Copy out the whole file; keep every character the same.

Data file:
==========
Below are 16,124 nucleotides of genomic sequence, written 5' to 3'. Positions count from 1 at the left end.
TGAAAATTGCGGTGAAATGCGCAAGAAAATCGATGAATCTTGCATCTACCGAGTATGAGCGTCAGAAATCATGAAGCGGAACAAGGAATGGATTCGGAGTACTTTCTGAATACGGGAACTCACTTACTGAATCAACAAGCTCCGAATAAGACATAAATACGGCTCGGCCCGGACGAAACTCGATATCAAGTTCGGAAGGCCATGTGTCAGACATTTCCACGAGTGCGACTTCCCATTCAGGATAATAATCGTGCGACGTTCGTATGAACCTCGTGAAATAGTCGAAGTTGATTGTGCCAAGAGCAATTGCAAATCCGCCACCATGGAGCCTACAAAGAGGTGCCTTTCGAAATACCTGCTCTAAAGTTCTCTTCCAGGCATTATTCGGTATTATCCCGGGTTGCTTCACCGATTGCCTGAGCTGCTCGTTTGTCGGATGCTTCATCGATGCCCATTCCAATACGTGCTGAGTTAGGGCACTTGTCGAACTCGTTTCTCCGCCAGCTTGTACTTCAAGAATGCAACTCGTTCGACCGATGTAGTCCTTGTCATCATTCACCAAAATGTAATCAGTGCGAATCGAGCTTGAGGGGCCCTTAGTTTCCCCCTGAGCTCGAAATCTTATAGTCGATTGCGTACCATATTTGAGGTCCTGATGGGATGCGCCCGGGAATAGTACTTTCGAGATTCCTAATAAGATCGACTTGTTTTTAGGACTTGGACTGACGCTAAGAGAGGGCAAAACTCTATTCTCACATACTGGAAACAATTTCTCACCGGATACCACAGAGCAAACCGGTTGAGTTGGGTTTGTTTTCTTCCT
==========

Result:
Below are 16,124 nucleotides of genomic sequence, written 5' to 3'. Positions count from 1 at the left end.
TGAAAATTGCGGTGAAATGCGCAAGAAAATCGATGAATCTTGCATCTACCGAGTATGAGCGTCAGAAATCATGAAGCGGAACAAGGAATGGATTCGGAGTACTTTCTGAATACGGGAACTCACTTACTGAATCAACAAGCTCCGAATAAGACATAAATACGGCTCGGCCCGGACGAAACTCGATATCAAGTTCGGAAGGCCATGTGTCAGACATTTCCACGAGTGCGACTTCCCATTCAGGATAATAATCGTGCGACGTTCGTATGAACCTCGTGAAATAGTCGAAGTTGATTGTGCCAAGAGCAATTGCAAATCCGCCACCATGGAGCCTACAAAGAGGTGCCTTTCGAAATACCTGCTCTAAAGTTCTCTTCCAGGCATTATTCGGTATTATCCCGGGTTGCTTCACCGATTGCCTGAGCTGCTCGTTTGTCGGATGCTTCATCGATGCCCATTCCAATACGTGCTGAGTTAGGGCACTTGTCGAACTCGTTTCTCCGCCAGCTTGTACTTCAAGAATGCAACTCGTTCGACCGATGTAGTCCTTGTCATCATTCACCAAAATGTAATCAGTGCGAATCGAGCTTGAGGGGCCCTTAGTTTCCCCCTGAGCTCGAAATCTTATAGTCGATTGCGTACCATATTTGAGGTCCTGATGGGATGCGCCCGGGAATAGTACTTTCGAGATTCCTAATAAGATCGACTTGTTTTTAGGACTTGGACTGACGCTAAGAGAGGGCAAAACTCTATTCTCACATACTGGAAACAATTTCTCACCGGATACCACAGAGCAAACCGGTTGAGTTGGGTTTGTTTTCTTCCT